Global Wind Day – you may have heard of it, or you may be one of the 21,000 people who have “liked” Global Wind Day’s facebook page, but what is it all about? It’s a day for taking the energy debate – switching to renewables from fossil fuels, supporting wind power – out of the realm of policy and in to the real world. In short, Global Wind Day is the international annual day for discovering wind power.
How does a wind turbine work? How much power does the wind farm located near me produce? Why should I support wind power over fossil fuels? These are the types of questions and more that you could find the answer to on Global Wind Day.
How? By attending one of the many events – from wind farm open days to exhibitions and fairs – across the globe, by taking part in our call to G8 leaders to switch to renewables and phase out support for fossil fuels, or by simply browsing our global wind energy FAQs and our Europe wind energy factsheet.
A snapshot of Global Wind Day activities – Brussels and Spain
From next Monday 3 June to 15 June, winners and runners up in the Global Wind Day photo competition will have their photos displayed in the European Parliament. Here is a snapshot of the exhibited photos…
Meanwhile, in Spain from 3-15 June you might notice the special Global Wind Day lottery tickets. Some five million special tickets will be printed, in association with ONCE – the Spanish association for blind people, and the lottery will be drawn on Global Wind Day itself.
Heikki Willstedt Mesa, AEE
For the last 100 days, wind energy has provided more of Spain’s power than any other source. Yet the government is cutting support for the sector and putting a major electricity provider – and domestic industry – at risk.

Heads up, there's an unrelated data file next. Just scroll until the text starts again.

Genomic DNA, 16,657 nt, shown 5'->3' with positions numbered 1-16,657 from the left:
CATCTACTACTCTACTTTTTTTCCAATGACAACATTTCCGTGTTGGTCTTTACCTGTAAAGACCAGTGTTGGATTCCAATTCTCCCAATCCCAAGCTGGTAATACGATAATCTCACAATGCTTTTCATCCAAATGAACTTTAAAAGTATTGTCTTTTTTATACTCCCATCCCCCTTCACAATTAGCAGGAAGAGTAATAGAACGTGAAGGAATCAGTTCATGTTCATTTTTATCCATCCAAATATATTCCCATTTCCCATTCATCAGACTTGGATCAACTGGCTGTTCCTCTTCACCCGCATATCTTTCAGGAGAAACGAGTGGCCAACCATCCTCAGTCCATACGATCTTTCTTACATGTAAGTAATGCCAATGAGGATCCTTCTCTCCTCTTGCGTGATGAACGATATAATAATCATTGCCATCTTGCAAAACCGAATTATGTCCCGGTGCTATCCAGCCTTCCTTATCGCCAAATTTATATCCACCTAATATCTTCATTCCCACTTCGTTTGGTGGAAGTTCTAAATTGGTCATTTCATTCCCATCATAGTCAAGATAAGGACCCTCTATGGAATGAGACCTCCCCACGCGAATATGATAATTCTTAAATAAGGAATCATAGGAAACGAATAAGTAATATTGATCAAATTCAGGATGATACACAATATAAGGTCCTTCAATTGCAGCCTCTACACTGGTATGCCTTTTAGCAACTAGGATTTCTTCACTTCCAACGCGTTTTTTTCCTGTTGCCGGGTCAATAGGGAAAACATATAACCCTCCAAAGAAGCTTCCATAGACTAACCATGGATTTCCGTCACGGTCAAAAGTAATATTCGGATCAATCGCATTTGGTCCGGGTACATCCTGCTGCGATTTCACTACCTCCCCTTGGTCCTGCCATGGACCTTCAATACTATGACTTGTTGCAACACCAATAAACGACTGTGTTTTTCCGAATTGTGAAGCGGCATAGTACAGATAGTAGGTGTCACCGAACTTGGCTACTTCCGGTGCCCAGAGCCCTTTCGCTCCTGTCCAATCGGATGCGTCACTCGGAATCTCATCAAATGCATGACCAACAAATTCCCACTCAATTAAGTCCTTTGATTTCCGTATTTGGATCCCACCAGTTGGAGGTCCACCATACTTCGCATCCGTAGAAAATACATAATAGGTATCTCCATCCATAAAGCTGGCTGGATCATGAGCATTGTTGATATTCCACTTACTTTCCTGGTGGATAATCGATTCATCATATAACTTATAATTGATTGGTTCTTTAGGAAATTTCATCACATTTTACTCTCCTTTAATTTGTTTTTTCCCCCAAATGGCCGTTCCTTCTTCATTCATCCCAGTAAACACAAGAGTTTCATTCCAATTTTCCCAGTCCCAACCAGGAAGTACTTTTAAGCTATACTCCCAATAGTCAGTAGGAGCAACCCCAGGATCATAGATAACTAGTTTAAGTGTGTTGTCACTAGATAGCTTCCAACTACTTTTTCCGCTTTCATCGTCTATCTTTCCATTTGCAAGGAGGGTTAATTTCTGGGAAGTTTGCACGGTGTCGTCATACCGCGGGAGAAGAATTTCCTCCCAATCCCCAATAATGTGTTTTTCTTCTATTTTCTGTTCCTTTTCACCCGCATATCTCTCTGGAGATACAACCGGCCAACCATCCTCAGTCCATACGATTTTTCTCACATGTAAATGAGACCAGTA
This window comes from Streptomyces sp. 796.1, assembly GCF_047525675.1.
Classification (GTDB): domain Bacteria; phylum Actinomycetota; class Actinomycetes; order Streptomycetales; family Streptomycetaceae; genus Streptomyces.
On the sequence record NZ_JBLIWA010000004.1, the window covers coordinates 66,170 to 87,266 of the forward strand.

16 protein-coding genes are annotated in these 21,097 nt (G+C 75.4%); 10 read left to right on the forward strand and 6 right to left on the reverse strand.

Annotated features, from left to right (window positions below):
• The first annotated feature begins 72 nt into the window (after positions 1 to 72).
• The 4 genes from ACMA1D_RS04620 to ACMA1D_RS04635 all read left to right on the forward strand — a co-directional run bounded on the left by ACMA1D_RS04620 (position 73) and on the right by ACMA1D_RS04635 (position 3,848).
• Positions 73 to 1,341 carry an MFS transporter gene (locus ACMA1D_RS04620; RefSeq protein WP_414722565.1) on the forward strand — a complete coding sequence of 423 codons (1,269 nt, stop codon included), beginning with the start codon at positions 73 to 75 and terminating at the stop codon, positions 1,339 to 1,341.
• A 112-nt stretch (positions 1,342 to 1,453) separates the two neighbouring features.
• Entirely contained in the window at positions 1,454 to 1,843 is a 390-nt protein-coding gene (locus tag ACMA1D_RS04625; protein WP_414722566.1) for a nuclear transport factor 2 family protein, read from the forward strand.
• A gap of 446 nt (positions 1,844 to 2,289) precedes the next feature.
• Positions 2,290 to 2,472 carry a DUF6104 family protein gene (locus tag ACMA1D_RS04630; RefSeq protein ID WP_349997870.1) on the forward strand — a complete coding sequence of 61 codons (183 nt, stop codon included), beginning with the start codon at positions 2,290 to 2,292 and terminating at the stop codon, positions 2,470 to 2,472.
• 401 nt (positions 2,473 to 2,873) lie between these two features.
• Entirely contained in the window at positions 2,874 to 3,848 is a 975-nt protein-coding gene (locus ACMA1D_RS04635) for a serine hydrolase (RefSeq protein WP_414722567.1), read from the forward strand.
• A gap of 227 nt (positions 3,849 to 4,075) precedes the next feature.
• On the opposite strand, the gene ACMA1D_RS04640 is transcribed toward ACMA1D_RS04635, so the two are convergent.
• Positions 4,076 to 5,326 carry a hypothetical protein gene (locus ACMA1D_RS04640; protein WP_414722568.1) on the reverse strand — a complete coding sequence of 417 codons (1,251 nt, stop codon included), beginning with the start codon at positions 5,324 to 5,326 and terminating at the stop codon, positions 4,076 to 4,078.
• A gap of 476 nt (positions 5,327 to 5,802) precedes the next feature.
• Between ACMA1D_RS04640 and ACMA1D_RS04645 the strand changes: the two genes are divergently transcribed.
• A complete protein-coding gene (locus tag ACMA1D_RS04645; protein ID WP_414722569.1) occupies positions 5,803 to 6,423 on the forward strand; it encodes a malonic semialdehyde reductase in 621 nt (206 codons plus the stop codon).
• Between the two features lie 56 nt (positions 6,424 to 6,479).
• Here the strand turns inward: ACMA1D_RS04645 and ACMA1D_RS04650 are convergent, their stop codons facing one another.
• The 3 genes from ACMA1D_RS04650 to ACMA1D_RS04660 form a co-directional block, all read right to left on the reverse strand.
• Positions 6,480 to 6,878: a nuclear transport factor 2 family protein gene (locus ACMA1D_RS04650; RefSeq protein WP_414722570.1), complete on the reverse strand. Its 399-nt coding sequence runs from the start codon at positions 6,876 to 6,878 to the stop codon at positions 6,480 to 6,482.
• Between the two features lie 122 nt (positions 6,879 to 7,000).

Heikki Willstedt Mesa, Energy Policies Director for the Spanish Wind Energy Association (AEE) explains why the government’s latest decisions are so dangerous.
Until last week, what was the situation for renewables in Spain?
According to Spanish law, companies must get a reasonable return on their investments in renewable energy, with the average being between 7 and 8%. Last year, the new government decided there would be no more incentives for new renewable energy installations after 2012.
That was a big blow for the future industry. But then afterwards, at the end of 2012, the government also approved a 7% tax on all existing power generation installations. It was supposed to be a law for the environment, but they were also taxing wind and other renewables. That meant not only future industry was impacted, but also already existing wind farms.
So what happened last week, and how has it made matters even worse?
People who work in the Spanish wind energy sector will no doubt be sharing great news with those attending next week’s EWEA 2013 Annual Event in Vienna: the nation’s monthly wind-power output exceeded 6 terawatt-hours for the first time in January.
The Spanish Wind Energy Association’s blog, Somos Eolicos, reported that amount of power would be enough to light most households in the nation.
Bloomberg reported that the association — using data from grid operator Red Electrica de Espana — said the milestone was passed Tuesday this week from 3 p.m. to 4 p.m. local time.
Plans to levy a charge of up to 11% of revenue on Spanish wind energy producers have been condemned by the industry there and are described as being “the final blow for wind energy” by President of the Spanish Wind Energy Association (AEE) Rocio Sicre. Media reports have said that the production of nuclear, hydroelectric and thermoelectric energy would be charged a lower 4 %, with an additional tax of 10 euros per megawatt for nuclear and 15 euros per megawatt for hydroelectric.
EWEA CEO Christian Kjaer has said that ““I am appalled by the proposal of the Spanish Government to introduce a discriminatory tax on wind power generation. Such a tax would destroy Spanish jobs, undermine world-class Spanish wind energy companies and set a very bad precedent for Governments in Europe and beyond. As such it poses a threat to the world-leading European wind industry.”
Last month wind power in Spain reached new heights. This extract from the Spanish wind energy association’s (AEE) blog ‘somos eolicos’ highlights what happened…
On 18 April wind power in Spain reached a new record by producing 317 GW hours of electricity and beating the previous record of 315 GWh recorded on 9 November 2010, according to Red Eléctrica de España (REE). Moveover, during the morning of 19 April, wind power beat previous records by covering 61.06 % of Spain’s electricity demand.